Support The Moscow Times!

Aeroflot Denies Interest in Alitalia Bailout

State controlled national carrier Aeroflot on Friday ruled out buying or aiding stricken Italian carrier Alitalia, which is seeking a cash injection to keep flying.

"Aeroflot does not plan to buy Alitalia, nor will it participate in any way in its financing," a representative of the Russian flag carrier said.

Alitalia's top shareholder, Air France-KLM, on Thursday spurned a plea for cash to rescue Alitalia, saying a new business plan would be insufficient without a write-off of some of its huge debts.

Alitalia, which was privatized in 2008, has been unprofitable for more than a decade and has been stuck in a months-long tussle with Air France-KLM over whether to keep their strategic and financial partnership alive.

Aeroflot has repeatedly been named by Italian officials as a potential backer of Alitalia, but has never publicly confirmed its interest.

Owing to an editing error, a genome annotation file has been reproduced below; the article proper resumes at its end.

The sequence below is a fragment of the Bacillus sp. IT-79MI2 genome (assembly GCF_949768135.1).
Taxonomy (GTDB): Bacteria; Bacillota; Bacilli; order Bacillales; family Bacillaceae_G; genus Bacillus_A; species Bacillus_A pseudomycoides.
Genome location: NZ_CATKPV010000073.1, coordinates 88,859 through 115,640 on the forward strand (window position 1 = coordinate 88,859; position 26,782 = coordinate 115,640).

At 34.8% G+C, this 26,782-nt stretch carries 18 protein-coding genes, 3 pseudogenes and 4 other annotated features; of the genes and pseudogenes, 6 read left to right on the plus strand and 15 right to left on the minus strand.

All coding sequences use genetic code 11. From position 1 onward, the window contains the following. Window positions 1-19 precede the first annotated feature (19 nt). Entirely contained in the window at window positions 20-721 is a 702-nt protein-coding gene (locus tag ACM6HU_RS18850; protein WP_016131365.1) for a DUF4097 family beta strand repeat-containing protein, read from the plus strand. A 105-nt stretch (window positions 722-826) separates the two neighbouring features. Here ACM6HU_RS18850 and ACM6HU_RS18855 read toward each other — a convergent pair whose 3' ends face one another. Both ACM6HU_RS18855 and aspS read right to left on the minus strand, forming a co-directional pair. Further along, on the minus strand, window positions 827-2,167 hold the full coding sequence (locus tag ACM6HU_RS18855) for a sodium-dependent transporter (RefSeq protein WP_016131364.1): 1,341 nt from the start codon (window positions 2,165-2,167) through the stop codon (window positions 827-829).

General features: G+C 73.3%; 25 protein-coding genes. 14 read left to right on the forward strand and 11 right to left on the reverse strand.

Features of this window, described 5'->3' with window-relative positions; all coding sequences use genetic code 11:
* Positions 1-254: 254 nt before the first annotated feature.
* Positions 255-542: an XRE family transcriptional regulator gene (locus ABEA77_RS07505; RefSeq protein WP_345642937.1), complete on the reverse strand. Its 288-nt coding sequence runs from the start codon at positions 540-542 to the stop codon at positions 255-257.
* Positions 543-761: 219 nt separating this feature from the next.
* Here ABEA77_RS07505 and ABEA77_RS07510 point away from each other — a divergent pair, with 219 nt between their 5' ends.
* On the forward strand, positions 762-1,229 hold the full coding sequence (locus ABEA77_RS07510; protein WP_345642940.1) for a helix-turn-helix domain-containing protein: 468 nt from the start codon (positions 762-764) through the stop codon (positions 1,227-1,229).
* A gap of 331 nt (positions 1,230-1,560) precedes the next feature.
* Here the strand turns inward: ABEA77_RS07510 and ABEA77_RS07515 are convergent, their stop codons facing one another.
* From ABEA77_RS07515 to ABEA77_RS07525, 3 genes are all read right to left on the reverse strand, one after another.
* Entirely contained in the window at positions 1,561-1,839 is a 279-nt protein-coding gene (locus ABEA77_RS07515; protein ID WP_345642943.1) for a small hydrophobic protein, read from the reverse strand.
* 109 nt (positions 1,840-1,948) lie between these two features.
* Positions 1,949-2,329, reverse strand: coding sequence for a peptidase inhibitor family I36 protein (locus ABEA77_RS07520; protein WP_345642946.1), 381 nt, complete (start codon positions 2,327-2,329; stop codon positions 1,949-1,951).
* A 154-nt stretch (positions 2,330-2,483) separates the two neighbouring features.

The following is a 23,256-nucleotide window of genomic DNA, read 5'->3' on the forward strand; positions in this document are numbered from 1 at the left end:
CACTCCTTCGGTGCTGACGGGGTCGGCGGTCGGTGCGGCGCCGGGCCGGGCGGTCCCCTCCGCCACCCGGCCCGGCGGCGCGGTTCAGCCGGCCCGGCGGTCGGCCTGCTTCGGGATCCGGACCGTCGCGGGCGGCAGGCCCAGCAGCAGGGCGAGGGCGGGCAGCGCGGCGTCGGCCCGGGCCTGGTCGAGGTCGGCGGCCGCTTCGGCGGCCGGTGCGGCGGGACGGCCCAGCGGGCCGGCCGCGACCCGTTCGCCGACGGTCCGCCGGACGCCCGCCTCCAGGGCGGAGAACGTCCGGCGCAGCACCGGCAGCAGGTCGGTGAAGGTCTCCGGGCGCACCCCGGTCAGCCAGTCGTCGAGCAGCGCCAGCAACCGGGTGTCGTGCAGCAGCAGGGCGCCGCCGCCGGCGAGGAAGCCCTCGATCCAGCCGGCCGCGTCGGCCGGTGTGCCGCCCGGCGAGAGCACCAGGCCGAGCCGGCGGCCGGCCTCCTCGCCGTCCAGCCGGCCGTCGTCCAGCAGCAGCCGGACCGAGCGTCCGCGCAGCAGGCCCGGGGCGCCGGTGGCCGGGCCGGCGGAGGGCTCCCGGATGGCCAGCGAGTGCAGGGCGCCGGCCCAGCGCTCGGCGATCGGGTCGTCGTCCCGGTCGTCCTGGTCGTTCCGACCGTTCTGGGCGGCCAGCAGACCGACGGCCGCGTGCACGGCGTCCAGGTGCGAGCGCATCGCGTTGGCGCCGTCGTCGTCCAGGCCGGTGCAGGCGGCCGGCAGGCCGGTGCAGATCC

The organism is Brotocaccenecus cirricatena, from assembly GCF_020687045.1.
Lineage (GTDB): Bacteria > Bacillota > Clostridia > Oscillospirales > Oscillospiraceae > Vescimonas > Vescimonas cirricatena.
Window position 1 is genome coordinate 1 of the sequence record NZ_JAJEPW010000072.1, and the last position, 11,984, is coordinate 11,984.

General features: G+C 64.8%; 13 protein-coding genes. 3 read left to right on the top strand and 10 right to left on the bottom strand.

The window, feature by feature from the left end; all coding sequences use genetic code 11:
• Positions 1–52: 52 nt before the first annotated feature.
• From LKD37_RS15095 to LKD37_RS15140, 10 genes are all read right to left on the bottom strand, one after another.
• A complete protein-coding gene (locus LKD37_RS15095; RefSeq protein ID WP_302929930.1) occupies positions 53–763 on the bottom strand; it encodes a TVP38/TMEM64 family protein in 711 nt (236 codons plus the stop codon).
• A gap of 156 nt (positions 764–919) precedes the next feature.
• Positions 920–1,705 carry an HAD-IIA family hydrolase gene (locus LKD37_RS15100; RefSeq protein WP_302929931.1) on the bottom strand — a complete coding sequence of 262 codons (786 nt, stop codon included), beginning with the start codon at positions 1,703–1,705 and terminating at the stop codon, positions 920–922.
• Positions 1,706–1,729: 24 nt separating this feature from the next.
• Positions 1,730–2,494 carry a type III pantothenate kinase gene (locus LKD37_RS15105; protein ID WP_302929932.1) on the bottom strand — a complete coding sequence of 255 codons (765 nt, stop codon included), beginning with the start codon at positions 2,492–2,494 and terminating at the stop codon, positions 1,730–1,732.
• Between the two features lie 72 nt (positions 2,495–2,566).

Italian officials say they hope they can still find another international airline to invest and save the carrier, but time is running out after Air France-KLM walked away from the 300 million euro ($403 million) call for more cash.

… we have a small favor to ask. As you may have heard, The Moscow Times, an independent news source for over 30 years, has been unjustly branded as a "foreign agent" by the Russian government. This blatant attempt to silence our voice is a direct assault on the integrity of journalism and the values we hold dear.

We, the journalists of The Moscow Times, refuse to be silenced. Our commitment to providing accurate and unbiased reporting on Russia remains unshaken. But we need your help to continue our critical mission.

Your support, no matter how small, makes a world of difference. If you can, please support us monthly starting from just $2. It's quick to set up, and you can be confident that you're making a significant impact every month by supporting open, independent journalism. Thank you.

Once
Monthly
Annual
Continue
paiment methods
Not ready to support today?
Remind me later.

Read more